Coachella Valley High School's mascot that appears on logos and school clothing (photo: Coachella Valley High School)
How do you get around accusations of racial stereotyping and discrimination when your high school’s team name is the Arabs and your mascot looks like a stereotypical villain from the Middle East?
Defenders of Coachella Valley High School, located in the Mojave Desert outside of Los Angeles, say the mascot was chosen in the 1920s to honor the importance of farming dates—a traditional Middle East food—to the local economy. Nearly all the country’s dates are grown there. The school’s alumni association points a few miles down the road to the town of Mecca.
Last week, an “appalled” American-Arab Anti-Discrimination Committee (ADC) in Washington sent a letter (pdf) to the Coachella Valley Unified School District demanding that the school dump the Arab, “a harmful form of ethnic stereotyping.” Although the ACD recognized the “context in which the nickname was originally selected,” it said there was no place for this behavior in the 21st Century.
The letter objected to the Arab logo caricature—a man with a large nose, dark beard, traditional Arab head covering and less-than-friendly gaze—and its image plastered all around the school. Stereotypes of belly-dancing harem girls, magic lamps and Arabs on flying carpets abound, including YouTube videos of school sporting event halftime shows. The logo is visible everywhere.
ADC legal and policy director Abed Ayoub told Al Jazeera it was the worst case of stereotyping he had seen in a decade of civil rights work: “And what makes it worse is that it's coming from a school district. They’re supposed to be teaching kids to respect other cultures.”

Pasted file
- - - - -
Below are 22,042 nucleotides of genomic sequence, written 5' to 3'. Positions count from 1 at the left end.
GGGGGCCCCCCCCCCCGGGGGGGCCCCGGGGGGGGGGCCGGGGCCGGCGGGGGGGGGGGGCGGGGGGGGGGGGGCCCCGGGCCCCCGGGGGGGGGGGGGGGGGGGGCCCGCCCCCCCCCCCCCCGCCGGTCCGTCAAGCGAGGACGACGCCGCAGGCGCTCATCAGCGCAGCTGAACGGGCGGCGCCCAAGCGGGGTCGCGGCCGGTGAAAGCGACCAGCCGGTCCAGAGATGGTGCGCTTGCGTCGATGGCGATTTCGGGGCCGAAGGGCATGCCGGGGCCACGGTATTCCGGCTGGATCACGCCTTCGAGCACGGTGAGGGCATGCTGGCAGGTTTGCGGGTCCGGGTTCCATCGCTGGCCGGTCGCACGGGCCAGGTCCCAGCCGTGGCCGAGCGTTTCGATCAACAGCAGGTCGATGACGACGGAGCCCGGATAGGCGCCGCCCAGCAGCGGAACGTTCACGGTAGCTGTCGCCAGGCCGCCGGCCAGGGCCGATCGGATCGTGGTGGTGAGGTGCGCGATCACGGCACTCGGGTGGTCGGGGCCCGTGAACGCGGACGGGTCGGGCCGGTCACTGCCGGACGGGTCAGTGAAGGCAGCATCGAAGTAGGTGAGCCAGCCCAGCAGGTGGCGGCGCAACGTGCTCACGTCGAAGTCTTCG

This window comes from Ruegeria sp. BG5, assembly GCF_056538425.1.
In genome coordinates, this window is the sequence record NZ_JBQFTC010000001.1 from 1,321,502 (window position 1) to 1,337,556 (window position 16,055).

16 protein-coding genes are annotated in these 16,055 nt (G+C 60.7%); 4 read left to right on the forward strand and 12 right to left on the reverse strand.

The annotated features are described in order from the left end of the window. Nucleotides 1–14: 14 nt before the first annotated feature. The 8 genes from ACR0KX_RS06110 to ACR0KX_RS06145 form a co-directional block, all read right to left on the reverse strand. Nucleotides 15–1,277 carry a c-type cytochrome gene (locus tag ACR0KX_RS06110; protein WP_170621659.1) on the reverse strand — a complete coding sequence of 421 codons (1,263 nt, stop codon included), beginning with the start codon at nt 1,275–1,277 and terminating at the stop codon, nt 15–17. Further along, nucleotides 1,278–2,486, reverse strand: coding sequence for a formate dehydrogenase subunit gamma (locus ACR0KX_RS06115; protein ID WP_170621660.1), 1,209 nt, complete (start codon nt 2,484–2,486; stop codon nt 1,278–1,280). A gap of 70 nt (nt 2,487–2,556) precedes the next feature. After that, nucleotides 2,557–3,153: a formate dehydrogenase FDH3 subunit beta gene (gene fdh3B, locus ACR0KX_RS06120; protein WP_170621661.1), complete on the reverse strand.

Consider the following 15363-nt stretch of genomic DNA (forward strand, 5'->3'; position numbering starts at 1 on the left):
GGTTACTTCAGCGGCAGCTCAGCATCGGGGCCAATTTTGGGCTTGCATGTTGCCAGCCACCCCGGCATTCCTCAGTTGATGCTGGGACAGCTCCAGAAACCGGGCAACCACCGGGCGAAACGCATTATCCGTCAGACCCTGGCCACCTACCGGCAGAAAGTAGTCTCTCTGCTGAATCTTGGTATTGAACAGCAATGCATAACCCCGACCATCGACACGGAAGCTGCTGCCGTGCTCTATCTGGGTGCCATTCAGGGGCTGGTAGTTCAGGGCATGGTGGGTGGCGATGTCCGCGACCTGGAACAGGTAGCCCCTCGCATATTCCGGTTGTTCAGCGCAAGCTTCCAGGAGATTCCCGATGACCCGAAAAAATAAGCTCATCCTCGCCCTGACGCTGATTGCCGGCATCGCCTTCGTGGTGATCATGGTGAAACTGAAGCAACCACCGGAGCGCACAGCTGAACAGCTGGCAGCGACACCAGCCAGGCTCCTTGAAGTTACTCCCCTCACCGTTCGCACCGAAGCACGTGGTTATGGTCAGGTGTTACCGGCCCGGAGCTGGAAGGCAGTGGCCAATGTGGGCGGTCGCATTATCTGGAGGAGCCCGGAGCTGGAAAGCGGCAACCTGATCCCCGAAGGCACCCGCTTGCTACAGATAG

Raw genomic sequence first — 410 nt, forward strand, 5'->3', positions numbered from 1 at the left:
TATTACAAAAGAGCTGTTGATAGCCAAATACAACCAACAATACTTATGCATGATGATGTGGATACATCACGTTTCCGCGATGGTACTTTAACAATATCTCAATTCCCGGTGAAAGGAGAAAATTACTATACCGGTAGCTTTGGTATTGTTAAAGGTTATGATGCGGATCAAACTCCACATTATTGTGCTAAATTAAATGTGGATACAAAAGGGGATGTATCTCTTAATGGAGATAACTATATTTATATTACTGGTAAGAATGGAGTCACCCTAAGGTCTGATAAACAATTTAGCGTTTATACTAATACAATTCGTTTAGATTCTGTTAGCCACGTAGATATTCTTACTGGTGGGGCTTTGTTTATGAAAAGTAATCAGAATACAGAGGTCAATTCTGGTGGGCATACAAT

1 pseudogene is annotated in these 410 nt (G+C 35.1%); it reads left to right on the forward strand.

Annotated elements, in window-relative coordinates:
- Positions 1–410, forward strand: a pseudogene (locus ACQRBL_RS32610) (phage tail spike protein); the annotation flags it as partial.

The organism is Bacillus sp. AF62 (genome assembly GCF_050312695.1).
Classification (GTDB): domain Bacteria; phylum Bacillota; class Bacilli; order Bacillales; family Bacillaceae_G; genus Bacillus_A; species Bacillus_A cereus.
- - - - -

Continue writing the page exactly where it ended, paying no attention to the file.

Art Montoya, an alumni association director, told USA Today the “Angry Arab” version of the logo was designed in the 1950s and was meant to inspire toughness among school football players.
But even district Superintendent Darryl Adams doesn’t sound like he’s totally buying the justifications. Adams, an African-American from the deep South, told USA Today he has never been comfortable with the name and will be discussing the matter with the school board on November 21.
Alumni and students are divided over the Arab identity. The September 11, 2001, attacks brought new attention to the problematic mascot although not necessarily a heightened sensitivity. Some residents feared an association with terrorists.
The Coachella mascot issue comes amid an intensifying national debate over the Washington Redskins of the National Football League. Even President Barack Obama has weighed in, suggesting the team owner consider changing the name. Billionaire owner Daniel Snyder said he would never do that.
The name change issue is almost certain to be a hot topic of conversation at today’s local football game between conference rivals. The Arabs play the Indio High School Rajahs.